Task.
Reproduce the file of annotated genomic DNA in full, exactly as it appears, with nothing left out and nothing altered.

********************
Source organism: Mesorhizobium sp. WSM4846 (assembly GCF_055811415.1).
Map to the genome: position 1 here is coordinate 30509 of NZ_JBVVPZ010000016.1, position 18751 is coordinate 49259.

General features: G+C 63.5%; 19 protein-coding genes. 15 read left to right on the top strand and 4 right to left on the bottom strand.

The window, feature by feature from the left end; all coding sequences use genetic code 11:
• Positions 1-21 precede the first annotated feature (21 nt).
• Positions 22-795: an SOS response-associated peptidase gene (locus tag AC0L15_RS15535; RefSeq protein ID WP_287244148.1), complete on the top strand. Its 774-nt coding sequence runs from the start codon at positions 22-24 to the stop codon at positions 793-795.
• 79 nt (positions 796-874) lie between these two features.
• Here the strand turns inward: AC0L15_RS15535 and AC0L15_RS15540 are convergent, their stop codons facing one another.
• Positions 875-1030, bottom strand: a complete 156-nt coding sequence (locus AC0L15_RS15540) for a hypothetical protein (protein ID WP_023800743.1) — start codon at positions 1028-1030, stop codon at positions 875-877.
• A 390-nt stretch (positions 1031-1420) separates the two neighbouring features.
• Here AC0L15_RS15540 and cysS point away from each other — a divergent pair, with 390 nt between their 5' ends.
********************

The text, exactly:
Source organism: Mesorhizobium sp. WSM4846 (assembly GCF_055811415.1).
Map to the genome: position 1 here is coordinate 30509 of NZ_JBVVPZ010000016.1, position 18751 is coordinate 49259.

General features: G+C 63.5%; 19 protein-coding genes. 15 read left to right on the top strand and 4 right to left on the bottom strand.

The window, feature by feature from the left end; all coding sequences use genetic code 11:
• Positions 1-21 precede the first annotated feature (21 nt).
• Positions 22-795: an SOS response-associated peptidase gene (locus tag AC0L15_RS15535; RefSeq protein ID WP_287244148.1), complete on the top strand. Its 774-nt coding sequence runs from the start codon at positions 22-24 to the stop codon at positions 793-795.
• 79 nt (positions 796-874) lie between these two features.
• Here the strand turns inward: AC0L15_RS15535 and AC0L15_RS15540 are convergent, their stop codons facing one another.
• Positions 875-1030, bottom strand: a complete 156-nt coding sequence (locus AC0L15_RS15540) for a hypothetical protein (protein ID WP_023800743.1) — start codon at positions 1028-1030, stop codon at positions 875-877.
• A 390-nt stretch (positions 1031-1420) separates the two neighbouring features.
• Here AC0L15_RS15540 and cysS point away from each other — a divergent pair, with 390 nt between their 5' ends.